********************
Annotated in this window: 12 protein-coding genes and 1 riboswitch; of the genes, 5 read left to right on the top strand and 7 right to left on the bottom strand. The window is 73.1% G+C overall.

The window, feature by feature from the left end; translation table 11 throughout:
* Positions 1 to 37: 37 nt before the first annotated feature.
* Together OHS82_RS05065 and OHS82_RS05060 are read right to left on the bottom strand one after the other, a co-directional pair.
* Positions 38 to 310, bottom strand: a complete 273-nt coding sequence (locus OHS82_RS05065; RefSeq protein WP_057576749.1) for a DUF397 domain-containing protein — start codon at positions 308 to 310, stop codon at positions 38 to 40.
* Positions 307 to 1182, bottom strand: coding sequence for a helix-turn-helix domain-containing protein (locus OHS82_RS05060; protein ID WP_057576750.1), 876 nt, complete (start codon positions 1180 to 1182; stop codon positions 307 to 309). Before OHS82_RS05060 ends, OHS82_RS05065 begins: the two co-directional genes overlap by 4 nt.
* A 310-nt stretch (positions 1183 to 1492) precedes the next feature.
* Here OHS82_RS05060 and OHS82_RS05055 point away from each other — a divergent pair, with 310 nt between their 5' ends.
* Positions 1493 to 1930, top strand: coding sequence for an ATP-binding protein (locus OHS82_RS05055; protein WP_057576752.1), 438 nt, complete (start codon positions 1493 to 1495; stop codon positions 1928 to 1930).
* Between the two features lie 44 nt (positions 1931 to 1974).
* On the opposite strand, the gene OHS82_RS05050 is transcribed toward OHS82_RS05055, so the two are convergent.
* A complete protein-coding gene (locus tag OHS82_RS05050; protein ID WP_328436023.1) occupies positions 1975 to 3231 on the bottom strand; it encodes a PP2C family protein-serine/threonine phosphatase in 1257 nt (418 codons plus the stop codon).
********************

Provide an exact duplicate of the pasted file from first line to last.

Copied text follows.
Annotated in this window: 12 protein-coding genes and 1 riboswitch; of the genes, 5 read left to right on the top strand and 7 right to left on the bottom strand. The window is 73.1% G+C overall.

The window, feature by feature from the left end; translation table 11 throughout:
* Positions 1 to 37: 37 nt before the first annotated feature.
* Together OHS82_RS05065 and OHS82_RS05060 are read right to left on the bottom strand one after the other, a co-directional pair.
* Positions 38 to 310, bottom strand: a complete 273-nt coding sequence (locus OHS82_RS05065; RefSeq protein WP_057576749.1) for a DUF397 domain-containing protein — start codon at positions 308 to 310, stop codon at positions 38 to 40.
* Positions 307 to 1182, bottom strand: coding sequence for a helix-turn-helix domain-containing protein (locus OHS82_RS05060; protein ID WP_057576750.1), 876 nt, complete (start codon positions 1180 to 1182; stop codon positions 307 to 309). Before OHS82_RS05060 ends, OHS82_RS05065 begins: the two co-directional genes overlap by 4 nt.
* A 310-nt stretch (positions 1183 to 1492) precedes the next feature.
* Here OHS82_RS05060 and OHS82_RS05055 point away from each other — a divergent pair, with 310 nt between their 5' ends.
* Positions 1493 to 1930, top strand: coding sequence for an ATP-binding protein (locus OHS82_RS05055; protein WP_057576752.1), 438 nt, complete (start codon positions 1493 to 1495; stop codon positions 1928 to 1930).
* Between the two features lie 44 nt (positions 1931 to 1974).
* On the opposite strand, the gene OHS82_RS05050 is transcribed toward OHS82_RS05055, so the two are convergent.
* A complete protein-coding gene (locus tag OHS82_RS05050; protein ID WP_328436023.1) occupies positions 1975 to 3231 on the bottom strand; it encodes a PP2C family protein-serine/threonine phosphatase in 1257 nt (418 codons plus the stop codon).